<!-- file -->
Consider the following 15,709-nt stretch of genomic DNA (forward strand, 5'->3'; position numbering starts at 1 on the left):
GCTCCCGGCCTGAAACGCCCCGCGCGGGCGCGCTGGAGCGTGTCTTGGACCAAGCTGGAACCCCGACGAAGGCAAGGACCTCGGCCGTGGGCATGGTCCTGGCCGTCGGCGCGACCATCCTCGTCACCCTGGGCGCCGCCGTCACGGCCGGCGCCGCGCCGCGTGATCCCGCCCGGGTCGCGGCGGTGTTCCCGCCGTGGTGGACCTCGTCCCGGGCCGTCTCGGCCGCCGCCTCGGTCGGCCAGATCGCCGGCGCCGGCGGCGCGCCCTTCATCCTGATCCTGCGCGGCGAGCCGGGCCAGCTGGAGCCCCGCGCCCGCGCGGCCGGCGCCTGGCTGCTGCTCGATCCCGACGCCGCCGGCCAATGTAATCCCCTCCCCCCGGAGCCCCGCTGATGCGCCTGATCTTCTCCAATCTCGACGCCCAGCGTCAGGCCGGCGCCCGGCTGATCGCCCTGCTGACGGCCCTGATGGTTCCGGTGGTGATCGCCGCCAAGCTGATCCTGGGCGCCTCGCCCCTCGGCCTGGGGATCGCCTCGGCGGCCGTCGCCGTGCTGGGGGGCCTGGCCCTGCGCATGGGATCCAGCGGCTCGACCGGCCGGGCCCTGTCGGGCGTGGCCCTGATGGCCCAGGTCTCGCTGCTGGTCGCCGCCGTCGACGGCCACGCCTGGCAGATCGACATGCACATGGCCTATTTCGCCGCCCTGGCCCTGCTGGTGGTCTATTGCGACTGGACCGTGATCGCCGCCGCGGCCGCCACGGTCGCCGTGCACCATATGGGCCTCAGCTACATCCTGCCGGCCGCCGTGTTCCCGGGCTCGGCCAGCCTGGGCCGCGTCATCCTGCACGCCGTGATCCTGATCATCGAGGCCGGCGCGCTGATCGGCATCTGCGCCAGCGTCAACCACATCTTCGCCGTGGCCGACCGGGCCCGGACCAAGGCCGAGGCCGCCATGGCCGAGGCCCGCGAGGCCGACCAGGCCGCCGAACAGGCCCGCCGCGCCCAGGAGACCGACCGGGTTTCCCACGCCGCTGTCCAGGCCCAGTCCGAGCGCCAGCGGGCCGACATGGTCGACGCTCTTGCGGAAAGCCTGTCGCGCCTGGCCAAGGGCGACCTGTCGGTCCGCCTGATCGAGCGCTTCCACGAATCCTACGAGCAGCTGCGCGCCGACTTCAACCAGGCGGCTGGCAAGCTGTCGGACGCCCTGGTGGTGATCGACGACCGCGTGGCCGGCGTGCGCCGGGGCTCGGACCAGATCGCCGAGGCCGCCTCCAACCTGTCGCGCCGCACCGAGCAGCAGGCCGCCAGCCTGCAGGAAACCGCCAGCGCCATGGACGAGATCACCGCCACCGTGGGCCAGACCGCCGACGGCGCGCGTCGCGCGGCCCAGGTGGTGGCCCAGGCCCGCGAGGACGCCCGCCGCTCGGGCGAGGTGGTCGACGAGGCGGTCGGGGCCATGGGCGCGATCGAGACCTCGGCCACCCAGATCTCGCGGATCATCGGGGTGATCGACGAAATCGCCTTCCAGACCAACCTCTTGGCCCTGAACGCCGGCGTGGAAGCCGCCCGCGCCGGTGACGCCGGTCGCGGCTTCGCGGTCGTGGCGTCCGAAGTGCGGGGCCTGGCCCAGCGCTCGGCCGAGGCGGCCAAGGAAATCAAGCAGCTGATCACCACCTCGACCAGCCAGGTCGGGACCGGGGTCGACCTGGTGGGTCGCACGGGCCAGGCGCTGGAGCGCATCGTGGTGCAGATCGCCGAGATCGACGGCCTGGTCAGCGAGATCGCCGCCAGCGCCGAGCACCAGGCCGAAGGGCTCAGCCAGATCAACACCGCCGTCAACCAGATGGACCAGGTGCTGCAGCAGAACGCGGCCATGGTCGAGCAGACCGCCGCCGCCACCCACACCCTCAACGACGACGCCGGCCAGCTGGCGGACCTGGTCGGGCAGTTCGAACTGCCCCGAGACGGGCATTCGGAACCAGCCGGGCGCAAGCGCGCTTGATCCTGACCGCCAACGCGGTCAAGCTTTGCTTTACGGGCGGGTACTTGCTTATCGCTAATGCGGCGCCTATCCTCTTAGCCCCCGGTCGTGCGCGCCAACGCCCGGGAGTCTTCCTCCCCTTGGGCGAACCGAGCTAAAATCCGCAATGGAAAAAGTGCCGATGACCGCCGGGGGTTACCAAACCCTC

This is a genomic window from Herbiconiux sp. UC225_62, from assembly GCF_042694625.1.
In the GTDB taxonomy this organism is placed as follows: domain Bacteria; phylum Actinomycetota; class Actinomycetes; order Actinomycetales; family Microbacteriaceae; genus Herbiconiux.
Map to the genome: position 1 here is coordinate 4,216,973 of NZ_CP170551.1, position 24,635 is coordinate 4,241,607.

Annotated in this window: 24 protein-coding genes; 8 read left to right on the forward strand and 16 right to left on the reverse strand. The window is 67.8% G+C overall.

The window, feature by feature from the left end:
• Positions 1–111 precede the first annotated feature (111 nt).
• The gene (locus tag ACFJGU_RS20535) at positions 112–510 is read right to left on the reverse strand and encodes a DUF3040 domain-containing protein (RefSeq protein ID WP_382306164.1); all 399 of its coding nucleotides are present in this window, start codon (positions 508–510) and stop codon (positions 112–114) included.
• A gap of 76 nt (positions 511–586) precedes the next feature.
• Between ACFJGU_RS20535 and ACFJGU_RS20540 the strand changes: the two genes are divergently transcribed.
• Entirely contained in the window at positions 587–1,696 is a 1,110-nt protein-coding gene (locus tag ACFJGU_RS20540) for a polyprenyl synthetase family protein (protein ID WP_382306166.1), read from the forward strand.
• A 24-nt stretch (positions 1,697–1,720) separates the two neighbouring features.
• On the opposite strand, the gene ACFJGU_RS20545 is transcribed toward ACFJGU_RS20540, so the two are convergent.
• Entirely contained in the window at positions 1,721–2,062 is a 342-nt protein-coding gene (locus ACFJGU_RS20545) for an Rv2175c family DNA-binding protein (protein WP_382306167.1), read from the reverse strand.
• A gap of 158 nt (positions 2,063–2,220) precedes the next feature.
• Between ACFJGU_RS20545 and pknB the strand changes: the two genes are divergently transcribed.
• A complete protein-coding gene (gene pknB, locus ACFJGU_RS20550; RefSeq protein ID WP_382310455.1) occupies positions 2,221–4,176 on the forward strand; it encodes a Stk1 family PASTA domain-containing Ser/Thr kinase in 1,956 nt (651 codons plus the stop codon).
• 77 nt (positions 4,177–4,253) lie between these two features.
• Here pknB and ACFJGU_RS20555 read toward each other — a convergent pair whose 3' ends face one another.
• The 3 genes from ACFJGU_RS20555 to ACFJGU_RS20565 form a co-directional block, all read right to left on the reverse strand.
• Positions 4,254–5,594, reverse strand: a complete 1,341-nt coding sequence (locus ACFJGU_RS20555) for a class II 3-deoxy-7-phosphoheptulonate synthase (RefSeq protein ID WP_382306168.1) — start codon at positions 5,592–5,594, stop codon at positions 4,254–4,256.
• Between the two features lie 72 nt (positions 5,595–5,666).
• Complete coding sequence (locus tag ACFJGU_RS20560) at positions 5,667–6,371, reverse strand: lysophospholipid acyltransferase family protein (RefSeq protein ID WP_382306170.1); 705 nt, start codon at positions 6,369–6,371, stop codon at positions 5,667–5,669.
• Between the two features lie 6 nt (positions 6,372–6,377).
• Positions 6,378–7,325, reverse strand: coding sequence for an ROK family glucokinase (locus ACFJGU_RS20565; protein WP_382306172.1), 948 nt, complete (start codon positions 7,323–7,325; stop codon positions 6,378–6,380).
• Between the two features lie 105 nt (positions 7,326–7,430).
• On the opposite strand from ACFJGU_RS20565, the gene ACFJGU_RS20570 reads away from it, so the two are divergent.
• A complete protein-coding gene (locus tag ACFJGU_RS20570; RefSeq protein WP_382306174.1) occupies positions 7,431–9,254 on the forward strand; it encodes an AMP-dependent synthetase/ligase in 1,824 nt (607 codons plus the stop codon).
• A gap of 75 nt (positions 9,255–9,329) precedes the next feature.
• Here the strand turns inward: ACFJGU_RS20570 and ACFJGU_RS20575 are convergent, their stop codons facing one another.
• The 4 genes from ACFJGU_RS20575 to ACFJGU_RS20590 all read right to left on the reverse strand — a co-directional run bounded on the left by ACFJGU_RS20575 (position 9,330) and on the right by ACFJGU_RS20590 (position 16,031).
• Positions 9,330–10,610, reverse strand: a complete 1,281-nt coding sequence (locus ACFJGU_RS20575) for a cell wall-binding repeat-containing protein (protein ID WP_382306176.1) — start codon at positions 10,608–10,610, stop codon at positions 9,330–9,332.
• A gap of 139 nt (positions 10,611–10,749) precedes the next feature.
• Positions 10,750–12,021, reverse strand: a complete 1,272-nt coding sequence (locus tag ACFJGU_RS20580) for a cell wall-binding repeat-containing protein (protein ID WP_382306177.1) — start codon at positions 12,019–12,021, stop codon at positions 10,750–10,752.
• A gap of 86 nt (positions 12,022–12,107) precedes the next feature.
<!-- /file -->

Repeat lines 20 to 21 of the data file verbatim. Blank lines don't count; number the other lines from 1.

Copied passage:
• Here pknB and ACFJGU_RS20555 read toward each other — a convergent pair whose 3' ends face one another.
• The 3 genes from ACFJGU_RS20555 to ACFJGU_RS20565 form a co-directional block, all read right to left on the reverse strand.